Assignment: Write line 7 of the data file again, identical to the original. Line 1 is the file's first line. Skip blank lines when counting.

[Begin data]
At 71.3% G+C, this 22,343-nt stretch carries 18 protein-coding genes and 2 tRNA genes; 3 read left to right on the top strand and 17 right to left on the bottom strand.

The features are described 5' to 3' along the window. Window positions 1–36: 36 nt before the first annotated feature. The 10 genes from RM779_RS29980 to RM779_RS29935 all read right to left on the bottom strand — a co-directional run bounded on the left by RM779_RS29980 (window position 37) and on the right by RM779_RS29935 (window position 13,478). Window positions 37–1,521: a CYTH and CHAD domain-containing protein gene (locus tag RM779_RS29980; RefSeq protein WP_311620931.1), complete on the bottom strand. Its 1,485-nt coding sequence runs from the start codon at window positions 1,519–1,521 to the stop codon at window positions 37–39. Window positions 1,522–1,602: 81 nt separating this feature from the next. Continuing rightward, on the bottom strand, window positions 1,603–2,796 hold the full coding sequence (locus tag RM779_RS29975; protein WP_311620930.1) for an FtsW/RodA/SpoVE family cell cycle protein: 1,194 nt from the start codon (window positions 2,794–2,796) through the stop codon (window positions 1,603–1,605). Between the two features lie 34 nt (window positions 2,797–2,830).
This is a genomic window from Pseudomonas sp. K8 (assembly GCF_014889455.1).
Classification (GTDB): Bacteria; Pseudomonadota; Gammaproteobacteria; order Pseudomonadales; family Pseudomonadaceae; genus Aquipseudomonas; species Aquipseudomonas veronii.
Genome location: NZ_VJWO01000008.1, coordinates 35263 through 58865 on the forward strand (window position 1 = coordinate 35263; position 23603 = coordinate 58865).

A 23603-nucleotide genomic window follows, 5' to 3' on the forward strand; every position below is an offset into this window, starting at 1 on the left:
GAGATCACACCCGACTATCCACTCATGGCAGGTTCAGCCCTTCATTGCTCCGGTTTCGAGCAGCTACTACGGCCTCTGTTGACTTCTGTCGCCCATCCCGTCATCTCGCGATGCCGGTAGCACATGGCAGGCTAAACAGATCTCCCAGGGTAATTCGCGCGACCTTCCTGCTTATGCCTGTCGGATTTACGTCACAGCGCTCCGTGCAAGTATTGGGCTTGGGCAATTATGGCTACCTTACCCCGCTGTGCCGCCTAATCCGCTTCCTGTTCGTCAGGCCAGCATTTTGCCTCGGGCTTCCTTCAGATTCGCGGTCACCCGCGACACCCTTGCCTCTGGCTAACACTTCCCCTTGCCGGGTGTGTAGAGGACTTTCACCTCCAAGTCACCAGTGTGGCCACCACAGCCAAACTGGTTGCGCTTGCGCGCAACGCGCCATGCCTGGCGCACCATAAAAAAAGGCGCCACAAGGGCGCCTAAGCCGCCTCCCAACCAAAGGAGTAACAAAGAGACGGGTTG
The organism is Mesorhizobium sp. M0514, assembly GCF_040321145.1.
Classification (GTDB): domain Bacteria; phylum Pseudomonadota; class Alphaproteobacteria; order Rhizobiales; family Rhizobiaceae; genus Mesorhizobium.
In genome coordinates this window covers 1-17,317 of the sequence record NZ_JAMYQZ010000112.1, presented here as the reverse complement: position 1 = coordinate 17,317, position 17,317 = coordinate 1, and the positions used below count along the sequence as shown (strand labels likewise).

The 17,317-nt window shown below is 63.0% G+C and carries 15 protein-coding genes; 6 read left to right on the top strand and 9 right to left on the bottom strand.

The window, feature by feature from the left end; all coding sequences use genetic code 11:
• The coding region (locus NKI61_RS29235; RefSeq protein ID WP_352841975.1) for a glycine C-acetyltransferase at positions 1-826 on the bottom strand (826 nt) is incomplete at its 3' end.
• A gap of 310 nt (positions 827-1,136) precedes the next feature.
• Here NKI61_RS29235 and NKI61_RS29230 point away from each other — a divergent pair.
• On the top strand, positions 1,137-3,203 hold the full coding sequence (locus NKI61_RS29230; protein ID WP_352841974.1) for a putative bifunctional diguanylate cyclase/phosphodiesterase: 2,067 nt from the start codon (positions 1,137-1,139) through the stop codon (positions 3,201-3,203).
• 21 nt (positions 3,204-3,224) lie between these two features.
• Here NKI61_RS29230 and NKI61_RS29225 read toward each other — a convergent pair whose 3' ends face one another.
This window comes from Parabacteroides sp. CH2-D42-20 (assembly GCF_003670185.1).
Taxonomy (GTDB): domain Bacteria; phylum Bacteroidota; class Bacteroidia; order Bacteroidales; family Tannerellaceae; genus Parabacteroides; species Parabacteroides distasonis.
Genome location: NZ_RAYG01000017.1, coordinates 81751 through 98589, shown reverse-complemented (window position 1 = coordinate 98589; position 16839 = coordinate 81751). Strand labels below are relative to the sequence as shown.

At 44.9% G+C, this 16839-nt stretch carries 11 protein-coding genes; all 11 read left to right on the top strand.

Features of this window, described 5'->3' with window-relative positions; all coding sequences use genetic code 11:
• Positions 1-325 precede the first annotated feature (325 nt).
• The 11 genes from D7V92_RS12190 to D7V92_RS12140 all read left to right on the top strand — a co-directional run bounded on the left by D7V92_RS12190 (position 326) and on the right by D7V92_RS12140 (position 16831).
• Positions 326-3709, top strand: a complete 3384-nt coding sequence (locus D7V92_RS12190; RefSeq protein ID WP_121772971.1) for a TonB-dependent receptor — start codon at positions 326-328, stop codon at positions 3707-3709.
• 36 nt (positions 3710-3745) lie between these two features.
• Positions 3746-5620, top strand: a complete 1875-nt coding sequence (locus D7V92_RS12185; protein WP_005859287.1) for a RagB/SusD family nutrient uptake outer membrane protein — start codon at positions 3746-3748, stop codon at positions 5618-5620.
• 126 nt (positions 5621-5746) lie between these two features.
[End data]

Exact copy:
GAGATCACACCCGACTATCCACTCATGGCAGGTTCAGCCCTTCATTGCTCCGGTTTCGAGCAGCTACTACGGCCTCTGTTGACTTCTGTCGCCCATCCCGTCATCTCGCGATGCCGGTAGCACATGGCAGGCTAAACAGATCTCCCAGGGTAATTCGCGCGACCTTCCTGCTTATGCCTGTCGGATTTACGTCACAGCGCTCCGTGCAAGTATTGGGCTTGGGCAATTATGGCTACCTTACCCCGCTGTGCCGCCTAATCCGCTTCCTGTTCGTCAGGCCAGCATTTTGCCTCGGGCTTCCTTCAGATTCGCGGTCACCCGCGACACCCTTGCCTCTGGCTAACACTTCCCCTTGCCGGGTGTGTAGAGGACTTTCACCTCCAAGTCACCAGTGTGGCCACCACAGCCAAACTGGTTGCGCTTGCGCGCAACGCGCCATGCCTGGCGCACCATAAAAAAAGGCGCCACAAGGGCGCCTAAGCCGCCTCCCAACCAAAGGAGTAACAAAGAGACGGGTTG